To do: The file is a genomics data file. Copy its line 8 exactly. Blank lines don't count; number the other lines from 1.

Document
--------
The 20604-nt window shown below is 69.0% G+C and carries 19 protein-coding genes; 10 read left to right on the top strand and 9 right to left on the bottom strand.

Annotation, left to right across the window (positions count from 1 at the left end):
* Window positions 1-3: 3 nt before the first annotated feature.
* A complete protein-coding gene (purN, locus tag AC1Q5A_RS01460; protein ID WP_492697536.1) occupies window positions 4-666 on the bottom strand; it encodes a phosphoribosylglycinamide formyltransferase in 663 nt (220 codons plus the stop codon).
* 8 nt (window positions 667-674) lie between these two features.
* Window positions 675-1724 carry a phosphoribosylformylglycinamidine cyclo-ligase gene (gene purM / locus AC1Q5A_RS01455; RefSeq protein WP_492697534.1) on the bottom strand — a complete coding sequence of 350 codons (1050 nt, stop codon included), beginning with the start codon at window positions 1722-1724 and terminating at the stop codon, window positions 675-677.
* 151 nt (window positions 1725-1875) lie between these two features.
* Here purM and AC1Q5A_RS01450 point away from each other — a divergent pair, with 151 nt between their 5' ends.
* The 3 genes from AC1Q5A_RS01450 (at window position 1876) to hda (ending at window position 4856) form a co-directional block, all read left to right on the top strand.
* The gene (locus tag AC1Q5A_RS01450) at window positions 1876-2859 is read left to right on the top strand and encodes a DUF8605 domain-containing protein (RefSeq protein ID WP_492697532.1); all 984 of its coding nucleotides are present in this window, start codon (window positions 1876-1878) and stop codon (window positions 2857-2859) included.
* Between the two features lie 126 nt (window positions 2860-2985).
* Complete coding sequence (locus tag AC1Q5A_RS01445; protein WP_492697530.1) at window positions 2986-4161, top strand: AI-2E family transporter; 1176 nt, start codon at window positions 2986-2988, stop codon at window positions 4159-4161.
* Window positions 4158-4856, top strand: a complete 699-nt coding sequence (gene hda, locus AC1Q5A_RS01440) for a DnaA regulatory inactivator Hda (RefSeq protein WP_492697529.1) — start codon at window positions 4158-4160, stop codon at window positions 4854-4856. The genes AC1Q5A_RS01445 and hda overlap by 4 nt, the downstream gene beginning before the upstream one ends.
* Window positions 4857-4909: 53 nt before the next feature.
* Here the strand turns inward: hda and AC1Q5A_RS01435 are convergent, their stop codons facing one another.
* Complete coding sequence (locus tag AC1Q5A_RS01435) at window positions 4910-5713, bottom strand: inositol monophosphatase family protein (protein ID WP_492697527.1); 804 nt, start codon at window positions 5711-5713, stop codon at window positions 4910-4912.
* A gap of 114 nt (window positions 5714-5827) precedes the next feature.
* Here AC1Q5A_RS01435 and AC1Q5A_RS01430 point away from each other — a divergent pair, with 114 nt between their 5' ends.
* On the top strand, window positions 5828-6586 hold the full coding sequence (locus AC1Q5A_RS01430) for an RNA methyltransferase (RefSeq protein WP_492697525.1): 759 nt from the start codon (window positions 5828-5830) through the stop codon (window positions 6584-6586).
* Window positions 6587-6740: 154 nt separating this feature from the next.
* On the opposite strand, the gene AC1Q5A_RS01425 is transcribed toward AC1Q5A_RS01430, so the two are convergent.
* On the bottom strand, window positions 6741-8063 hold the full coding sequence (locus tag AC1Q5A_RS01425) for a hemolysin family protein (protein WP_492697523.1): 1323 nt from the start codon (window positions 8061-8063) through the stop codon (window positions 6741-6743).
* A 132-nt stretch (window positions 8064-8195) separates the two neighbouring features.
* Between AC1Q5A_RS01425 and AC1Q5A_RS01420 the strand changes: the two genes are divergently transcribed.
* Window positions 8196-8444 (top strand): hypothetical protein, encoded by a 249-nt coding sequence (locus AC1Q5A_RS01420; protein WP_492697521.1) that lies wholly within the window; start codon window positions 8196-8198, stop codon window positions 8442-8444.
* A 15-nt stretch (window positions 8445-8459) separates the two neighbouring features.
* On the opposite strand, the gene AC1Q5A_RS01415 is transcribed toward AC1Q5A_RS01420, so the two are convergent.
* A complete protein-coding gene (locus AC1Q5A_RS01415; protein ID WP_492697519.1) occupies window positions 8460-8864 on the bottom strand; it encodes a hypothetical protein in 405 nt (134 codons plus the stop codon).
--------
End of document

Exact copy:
* Here purM and AC1Q5A_RS01450 point away from each other — a divergent pair, with 151 nt between their 5' ends.